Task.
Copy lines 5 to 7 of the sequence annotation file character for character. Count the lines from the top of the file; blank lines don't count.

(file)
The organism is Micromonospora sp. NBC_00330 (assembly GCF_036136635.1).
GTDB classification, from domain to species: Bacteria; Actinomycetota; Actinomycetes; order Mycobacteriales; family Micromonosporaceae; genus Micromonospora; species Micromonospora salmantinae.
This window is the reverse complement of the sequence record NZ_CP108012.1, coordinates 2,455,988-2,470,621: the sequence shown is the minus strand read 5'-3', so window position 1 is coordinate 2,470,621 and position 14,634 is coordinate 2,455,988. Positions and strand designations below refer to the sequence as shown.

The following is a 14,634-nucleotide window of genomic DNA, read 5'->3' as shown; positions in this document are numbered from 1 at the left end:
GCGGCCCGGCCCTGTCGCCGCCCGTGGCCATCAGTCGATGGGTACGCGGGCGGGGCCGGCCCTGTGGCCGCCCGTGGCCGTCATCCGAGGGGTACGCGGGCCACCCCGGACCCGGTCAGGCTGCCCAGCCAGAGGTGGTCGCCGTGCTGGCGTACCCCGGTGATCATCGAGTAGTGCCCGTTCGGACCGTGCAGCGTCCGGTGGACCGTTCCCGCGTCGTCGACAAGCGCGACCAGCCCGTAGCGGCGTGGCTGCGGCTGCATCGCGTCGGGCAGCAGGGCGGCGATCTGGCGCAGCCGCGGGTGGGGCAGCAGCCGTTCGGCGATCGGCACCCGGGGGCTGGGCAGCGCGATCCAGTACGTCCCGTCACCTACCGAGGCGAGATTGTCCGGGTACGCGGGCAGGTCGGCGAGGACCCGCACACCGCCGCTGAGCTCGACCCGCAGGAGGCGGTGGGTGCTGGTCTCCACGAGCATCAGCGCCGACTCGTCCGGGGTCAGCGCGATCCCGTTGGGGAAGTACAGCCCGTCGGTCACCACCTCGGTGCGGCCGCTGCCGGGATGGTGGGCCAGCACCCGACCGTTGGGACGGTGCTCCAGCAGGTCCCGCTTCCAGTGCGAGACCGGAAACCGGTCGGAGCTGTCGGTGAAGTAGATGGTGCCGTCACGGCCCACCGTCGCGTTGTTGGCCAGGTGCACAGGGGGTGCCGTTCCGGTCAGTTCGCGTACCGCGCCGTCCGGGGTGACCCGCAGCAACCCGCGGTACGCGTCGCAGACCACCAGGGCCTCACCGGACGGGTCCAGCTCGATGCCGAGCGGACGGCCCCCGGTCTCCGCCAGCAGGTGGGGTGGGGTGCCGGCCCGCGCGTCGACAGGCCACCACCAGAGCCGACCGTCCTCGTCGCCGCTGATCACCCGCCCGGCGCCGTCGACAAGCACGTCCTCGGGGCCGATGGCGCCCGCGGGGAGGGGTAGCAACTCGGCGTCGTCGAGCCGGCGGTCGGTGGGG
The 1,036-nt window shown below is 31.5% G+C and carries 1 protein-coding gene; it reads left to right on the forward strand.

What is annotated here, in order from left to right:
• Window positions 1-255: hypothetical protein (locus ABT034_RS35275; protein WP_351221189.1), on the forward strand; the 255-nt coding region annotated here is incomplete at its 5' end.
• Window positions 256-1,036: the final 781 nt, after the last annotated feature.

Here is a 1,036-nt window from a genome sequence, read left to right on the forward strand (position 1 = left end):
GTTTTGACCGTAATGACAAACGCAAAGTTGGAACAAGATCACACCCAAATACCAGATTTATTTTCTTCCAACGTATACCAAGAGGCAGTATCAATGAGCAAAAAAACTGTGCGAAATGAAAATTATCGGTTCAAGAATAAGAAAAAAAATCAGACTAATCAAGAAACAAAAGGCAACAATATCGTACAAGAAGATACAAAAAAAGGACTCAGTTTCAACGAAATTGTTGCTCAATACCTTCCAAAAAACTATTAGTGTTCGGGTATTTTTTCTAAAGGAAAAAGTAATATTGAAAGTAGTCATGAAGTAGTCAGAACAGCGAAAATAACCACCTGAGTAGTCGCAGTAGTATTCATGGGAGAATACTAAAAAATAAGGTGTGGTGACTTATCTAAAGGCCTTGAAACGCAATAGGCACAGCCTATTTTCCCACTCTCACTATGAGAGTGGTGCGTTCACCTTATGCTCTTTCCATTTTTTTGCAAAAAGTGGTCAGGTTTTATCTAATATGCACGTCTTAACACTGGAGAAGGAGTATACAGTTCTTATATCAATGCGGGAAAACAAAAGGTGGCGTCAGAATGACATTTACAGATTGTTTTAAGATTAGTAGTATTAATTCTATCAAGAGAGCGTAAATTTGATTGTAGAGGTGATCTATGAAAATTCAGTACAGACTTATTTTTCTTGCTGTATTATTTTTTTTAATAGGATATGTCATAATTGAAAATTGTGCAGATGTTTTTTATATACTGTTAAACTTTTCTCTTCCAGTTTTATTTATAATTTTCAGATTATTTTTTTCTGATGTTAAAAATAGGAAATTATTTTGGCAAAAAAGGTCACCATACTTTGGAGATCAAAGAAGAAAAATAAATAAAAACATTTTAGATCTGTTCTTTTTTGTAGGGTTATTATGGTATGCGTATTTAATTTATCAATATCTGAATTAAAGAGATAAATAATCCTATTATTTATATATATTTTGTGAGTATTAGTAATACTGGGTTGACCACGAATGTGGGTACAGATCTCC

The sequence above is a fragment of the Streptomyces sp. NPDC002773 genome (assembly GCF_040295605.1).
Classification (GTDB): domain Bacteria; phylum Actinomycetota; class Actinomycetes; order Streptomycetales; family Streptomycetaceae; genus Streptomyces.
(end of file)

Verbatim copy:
GCGGCCCGGCCCTGTCGCCGCCCGTGGCCATCAGTCGATGGGTACGCGGGCGGGGCCGGCCCTGTGGCCGCCCGTGGCCGTCATCCGAGGGGTACGCGGGCCACCCCGGACCCGGTCAGGCTGCCCAGCCAGAGGTGGTCGCCGTGCTGGCGTACCCCGGTGATCATCGAGTAGTGCCCGTTCGGACCGTGCAGCGTCCGGTGGACCGTTCCCGCGTCGTCGACAAGCGCGACCAGCCCGTAGCGGCGTGGCTGCGGCTGCATCGCGTCGGGCAGCAGGGCGGCGATCTGGCGCAGCCGCGGGTGGGGCAGCAGCCGTTCGGCGATCGGCACCCGGGGGCTGGGCAGCGCGATCCAGTACGTCCCGTCACCTACCGAGGCGAGATTGTCCGGGTACGCGGGCAGGTCGGCGAGGACCCGCACACCGCCGCTGAGCTCGACCCGCAGGAGGCGGTGGGTGCTGGTCTCCACGAGCATCAGCGCCGACTCGTCCGGGGTCAGCGCGATCCCGTTGGGGAAGTACAGCCCGTCGGTCACCACCTCGGTGCGGCCGCTGCCGGGATGGTGGGCCAGCACCCGACCGTTGGGACGGTGCTCCAGCAGGTCCCGCTTCCAGTGCGAGACCGGAAACCGGTCGGAGCTGTCGGTGAAGTAGATGGTGCCGTCACGGCCCACCGTCGCGTTGTTGGCCAGGTGCACAGGGGGTGCCGTTCCGGTCAGTTCGCGTACCGCGCCGTCCGGGGTGACCCGCAGCAACCCGCGGTACGCGTCGCAGACCACCAGGGCCTCACCGGACGGGTCCAGCTCGATGCCGAGCGGACGGCCCCCGGTCTCCGCCAGCAGGTGGGGTGGGGTGCCGGCCCGCGCGTCGACAGGCCACCACCAGAGCCGACCGTCCTCGTCGCCGCTGATCACCCGCCCGGCGCCGTCGACAAGCACGTCCTCGGGGCCGATGGCGCCCGCGGGGAGGGGTAGCAACTCGGCGTCGTCGAGCCGGCGGTCGGTGGGG
The 1,036-nt window shown below is 31.5% G+C and carries 1 protein-coding gene; it reads left to right on the forward strand.

What is annotated here, in order from left to right: